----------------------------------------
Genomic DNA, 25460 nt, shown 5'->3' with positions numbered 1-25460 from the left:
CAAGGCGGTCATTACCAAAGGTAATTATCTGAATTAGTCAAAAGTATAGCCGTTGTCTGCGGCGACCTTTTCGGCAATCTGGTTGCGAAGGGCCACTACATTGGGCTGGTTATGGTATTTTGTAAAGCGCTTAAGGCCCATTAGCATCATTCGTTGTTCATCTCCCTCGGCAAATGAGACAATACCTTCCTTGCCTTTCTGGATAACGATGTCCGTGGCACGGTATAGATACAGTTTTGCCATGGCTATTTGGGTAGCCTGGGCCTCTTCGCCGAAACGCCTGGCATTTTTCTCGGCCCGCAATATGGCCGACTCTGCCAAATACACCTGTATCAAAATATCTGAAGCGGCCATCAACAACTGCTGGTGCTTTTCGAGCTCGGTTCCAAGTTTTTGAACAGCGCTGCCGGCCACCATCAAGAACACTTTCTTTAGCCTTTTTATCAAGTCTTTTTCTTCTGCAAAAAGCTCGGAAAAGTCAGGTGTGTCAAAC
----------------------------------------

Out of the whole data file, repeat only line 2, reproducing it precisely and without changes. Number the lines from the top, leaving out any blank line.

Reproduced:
CAAGGCGGTCATTACCAAAGGTAATTATCTGAATTAGTCAAAAGTATAGCCGTTGTCTGCGGCGACCTTTTCGGCAATCTGGTTGCGAAGGGCCACTACATTGGGCTGGTTATGGTATTTTGTAAAGCGCTTAAGGCCCATTAGCATCATTCGTTGTTCATCTCCCTCGGCAAATGAGACAATACCTTCCTTGCCTTTCTGGATAACGATGTCCGTGGCACGGTATAGATACAGTTTTGCCATGGCTATTTGGGTAGCCTGGGCCTCTTCGCCGAAACGCCTGGCATTTTTCTCGGCCCGCAATATGGCCGACTCTGCCAAATACACCTGTATCAAAATATCTGAAGCGGCCATCAACAACTGCTGGTGCTTTTCGAGCTCGGTTCCAAGTTTTTGAACAGCGCTGCCGGCCACCATCAAGAACACTTTCTTTAGCCTTTTTATCAAGTCTTTTTCTTCTGCAAAAAGCTCGGAAAAGTCAGGTGTGTCAAAC